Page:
A discussion on advanced or advancing facilitation – drawing parallels with observations on the development of coaches.
This think piece is extracted from David Clutterbuck and David Megginson’s discussion around defining levels of maturity as a coach. It is possible there are some parallels with the ideas presented by them about the development of facilitators. Many facilitators draw on aspects of their own coaching skills regarding developing the conditions for self-determined learning.
Firstly to add some context: they assert that every learning conversation with a client is unique, and so determines the coaching approach, technique, process or framework. They are concerned that disciplines (for instance the popularism of NLP or Gestalt approaches) should not drive the conversation, however it is the client’s needs that will drive the use of different approaches.
They have coined the term ‘managed eclectic’ as a measure of the relative maturity of a coach or mentor in how they think or behave.
Characteristics of true eclectics are..
- They do not share a common philosophy; rather they have developed their own philosophy – one which continually expands and adapts, evolving as they absorb new knowledge and ideas
- They place great importance on understanding a technique, model or process in terms of its foundations within an original philosophy
- They use experimentation and reflexive learning to identify where and how a new technique, model or process fits into their framework of helping
- They judge new techniques, models and processes on the criterion of ‘will this enrich and improve the effectiveness of my potential response to client needs?’
- They use peers and supervisors to challenge their coaching philosophy and as partners in experimenting with new approaches.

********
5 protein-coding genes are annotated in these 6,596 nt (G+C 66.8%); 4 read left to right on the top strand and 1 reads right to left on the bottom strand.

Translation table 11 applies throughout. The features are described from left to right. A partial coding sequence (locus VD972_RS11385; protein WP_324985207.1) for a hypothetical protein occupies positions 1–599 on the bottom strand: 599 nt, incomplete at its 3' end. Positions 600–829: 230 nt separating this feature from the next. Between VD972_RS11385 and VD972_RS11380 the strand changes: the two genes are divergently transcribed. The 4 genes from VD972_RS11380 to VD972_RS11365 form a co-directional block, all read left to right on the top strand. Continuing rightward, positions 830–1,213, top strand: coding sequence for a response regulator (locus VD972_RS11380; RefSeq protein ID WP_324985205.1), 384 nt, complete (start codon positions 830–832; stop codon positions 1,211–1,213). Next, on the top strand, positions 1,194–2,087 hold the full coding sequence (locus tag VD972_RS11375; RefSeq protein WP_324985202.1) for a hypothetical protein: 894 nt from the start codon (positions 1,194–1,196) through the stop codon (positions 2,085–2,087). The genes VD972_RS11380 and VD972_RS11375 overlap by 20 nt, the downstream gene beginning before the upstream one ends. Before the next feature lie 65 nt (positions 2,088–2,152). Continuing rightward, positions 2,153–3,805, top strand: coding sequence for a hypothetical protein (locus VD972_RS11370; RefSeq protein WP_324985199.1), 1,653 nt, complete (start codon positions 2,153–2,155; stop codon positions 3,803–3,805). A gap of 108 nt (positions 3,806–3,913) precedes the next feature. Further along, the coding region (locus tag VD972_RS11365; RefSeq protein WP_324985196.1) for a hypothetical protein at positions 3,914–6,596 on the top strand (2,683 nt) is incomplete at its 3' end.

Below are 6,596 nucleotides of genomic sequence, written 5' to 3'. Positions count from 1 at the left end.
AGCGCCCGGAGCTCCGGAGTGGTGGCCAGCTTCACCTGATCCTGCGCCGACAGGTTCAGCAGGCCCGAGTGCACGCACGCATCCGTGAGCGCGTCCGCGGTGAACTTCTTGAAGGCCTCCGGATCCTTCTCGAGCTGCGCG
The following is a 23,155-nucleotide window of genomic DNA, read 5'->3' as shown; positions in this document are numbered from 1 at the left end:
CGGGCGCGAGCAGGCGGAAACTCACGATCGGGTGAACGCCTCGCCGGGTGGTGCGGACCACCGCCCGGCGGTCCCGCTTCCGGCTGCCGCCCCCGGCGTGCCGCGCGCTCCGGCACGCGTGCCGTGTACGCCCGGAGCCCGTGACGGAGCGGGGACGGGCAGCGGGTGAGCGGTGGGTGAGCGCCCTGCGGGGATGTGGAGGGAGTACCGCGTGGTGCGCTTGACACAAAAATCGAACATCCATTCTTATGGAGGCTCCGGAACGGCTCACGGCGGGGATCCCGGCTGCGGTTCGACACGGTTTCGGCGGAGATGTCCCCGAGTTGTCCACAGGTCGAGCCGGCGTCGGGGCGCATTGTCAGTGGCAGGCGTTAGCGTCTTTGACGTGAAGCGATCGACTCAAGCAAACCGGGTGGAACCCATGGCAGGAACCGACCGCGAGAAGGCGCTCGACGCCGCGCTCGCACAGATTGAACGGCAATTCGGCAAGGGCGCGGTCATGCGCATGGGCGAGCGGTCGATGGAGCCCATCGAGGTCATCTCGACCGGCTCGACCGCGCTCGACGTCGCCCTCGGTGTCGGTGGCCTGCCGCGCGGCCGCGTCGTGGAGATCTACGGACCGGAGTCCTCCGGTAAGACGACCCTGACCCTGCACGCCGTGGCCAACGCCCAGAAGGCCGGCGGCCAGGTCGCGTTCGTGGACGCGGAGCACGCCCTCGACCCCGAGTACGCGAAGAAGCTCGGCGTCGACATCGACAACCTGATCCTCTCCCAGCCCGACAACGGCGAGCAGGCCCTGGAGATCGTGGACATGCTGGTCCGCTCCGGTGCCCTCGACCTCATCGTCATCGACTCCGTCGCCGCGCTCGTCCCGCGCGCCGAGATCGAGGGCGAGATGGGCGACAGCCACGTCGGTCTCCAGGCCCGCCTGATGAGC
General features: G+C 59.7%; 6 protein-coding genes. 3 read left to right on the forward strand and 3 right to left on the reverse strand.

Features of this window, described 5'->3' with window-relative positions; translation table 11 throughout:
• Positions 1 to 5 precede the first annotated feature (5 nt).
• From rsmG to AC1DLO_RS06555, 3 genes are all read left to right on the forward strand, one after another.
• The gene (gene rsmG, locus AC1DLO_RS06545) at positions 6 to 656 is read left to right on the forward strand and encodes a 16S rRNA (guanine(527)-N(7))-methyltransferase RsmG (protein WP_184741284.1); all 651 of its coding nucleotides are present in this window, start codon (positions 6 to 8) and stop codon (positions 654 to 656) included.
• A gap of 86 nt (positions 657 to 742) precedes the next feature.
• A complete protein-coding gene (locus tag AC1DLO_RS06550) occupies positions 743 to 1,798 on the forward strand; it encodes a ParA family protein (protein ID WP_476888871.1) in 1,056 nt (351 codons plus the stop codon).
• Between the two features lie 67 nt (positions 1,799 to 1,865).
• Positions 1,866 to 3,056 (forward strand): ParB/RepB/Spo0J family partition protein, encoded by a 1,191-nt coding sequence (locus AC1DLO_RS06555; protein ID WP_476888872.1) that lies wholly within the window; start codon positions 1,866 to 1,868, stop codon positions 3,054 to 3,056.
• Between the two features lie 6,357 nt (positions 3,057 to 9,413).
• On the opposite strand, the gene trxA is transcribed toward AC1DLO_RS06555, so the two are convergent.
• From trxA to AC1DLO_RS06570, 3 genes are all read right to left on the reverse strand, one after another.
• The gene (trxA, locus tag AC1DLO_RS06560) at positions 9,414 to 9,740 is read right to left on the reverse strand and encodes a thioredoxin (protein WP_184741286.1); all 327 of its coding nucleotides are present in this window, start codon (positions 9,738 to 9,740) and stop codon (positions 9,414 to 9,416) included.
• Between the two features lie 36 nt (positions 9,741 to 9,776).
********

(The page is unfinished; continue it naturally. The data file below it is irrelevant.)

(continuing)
There is a suggestion that coaches/ mentors need to journey through four stages of development: The table below compares each level.
|Coaching approach:||Style:||Critical questions for the coach:|
|Models based||Control||How do I take them where I think they need to go?How do I adapt my technique to model this circumstance?|
|Process based||Contain||How do I give enough control to the client and still retain a purposeful conversation?What’s the best way to apply my process in this instance?|
|Philosophy based||Facilitate||What can I do to help the client do this for themselves?How do I contextualise the client’s issues within the perspective of my philosophy or discipline?|
|Managed Eclectic||Enable||Are we both relaxed enough to allow the issue and the solution to emerge in whatever way they will?Do I need to apply any techniques or processes at all?
If I do, what does the client context tell me about how to select from the wide choice available to me?
f we take on some of the discussion presented by Megginson and Clutterbuck and place it within the context of facilitation whilst we strive to advance our own understandings, ability and approach, there are some questions:
- Drawing on our interactions together and the content of the online modules, what helps us here to further define what we mean by an advanced facilitator?
- How does this link to design for learning in a group context?
- Given our role in supporting the development of facilitation practice, how can we support the awareness of facilitators to advance to an equivalent of the managed eclectic? What should we do?
What questions does this raise for you?
Clutterbuck, D., & Megginson, D. (2009). Further Techniques for Coaching and Mentoring. Oxford: Elsevier.